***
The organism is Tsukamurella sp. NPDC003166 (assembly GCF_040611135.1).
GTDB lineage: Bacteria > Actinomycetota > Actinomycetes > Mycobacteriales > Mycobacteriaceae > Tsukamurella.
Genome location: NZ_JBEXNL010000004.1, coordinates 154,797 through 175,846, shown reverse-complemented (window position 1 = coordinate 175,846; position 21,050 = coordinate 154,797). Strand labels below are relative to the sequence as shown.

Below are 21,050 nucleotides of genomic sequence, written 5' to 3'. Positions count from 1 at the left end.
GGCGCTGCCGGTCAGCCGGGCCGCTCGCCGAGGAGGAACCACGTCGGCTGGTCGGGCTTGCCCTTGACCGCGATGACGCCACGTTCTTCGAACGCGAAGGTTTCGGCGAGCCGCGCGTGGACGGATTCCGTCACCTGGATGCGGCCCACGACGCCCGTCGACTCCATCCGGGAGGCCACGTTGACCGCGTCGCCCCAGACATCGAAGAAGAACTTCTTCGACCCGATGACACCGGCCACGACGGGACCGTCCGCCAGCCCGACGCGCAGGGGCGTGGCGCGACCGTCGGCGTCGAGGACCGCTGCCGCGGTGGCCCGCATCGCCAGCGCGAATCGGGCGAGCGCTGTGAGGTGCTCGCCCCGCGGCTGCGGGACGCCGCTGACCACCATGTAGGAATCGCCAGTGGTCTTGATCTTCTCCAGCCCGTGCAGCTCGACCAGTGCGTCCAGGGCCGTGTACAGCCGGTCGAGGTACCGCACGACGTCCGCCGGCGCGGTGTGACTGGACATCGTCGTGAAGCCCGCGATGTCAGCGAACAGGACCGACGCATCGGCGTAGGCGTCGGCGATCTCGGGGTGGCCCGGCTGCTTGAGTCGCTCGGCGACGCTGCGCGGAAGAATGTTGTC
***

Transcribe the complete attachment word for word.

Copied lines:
The organism is Tsukamurella sp. NPDC003166 (assembly GCF_040611135.1).
GTDB lineage: Bacteria > Actinomycetota > Actinomycetes > Mycobacteriales > Mycobacteriaceae > Tsukamurella.
Genome location: NZ_JBEXNL010000004.1, coordinates 154,797 through 175,846, shown reverse-complemented (window position 1 = coordinate 175,846; position 21,050 = coordinate 154,797). Strand labels below are relative to the sequence as shown.

Below are 21,050 nucleotides of genomic sequence, written 5' to 3'. Positions count from 1 at the left end.
GGCGCTGCCGGTCAGCCGGGCCGCTCGCCGAGGAGGAACCACGTCGGCTGGTCGGGCTTGCCCTTGACCGCGATGACGCCACGTTCTTCGAACGCGAAGGTTTCGGCGAGCCGCGCGTGGACGGATTCCGTCACCTGGATGCGGCCCACGACGCCCGTCGACTCCATCCGGGAGGCCACGTTGACCGCGTCGCCCCAGACATCGAAGAAGAACTTCTTCGACCCGATGACACCGGCCACGACGGGACCGTCCGCCAGCCCGACGCGCAGGGGCGTGGCGCGACCGTCGGCGTCGAGGACCGCTGCCGCGGTGGCCCGCATCGCCAGCGCGAATCGGGCGAGCGCTGTGAGGTGCTCGCCCCGCGGCTGCGGGACGCCGCTGACCACCATGTAGGAATCGCCAGTGGTCTTGATCTTCTCCAGCCCGTGCAGCTCGACCAGTGCGTCCAGGGCCGTGTACAGCCGGTCGAGGTACCGCACGACGTCCGCCGGCGCGGTGTGACTGGACATCGTCGTGAAGCCCGCGATGTCAGCGAACAGGACCGACGCATCGGCGTAGGCGTCGGCGATCTCGGGGTGGCCCGGCTGCTTGAGTCGCTCGGCGACGCTGCGCGGAAGAATGTTGTC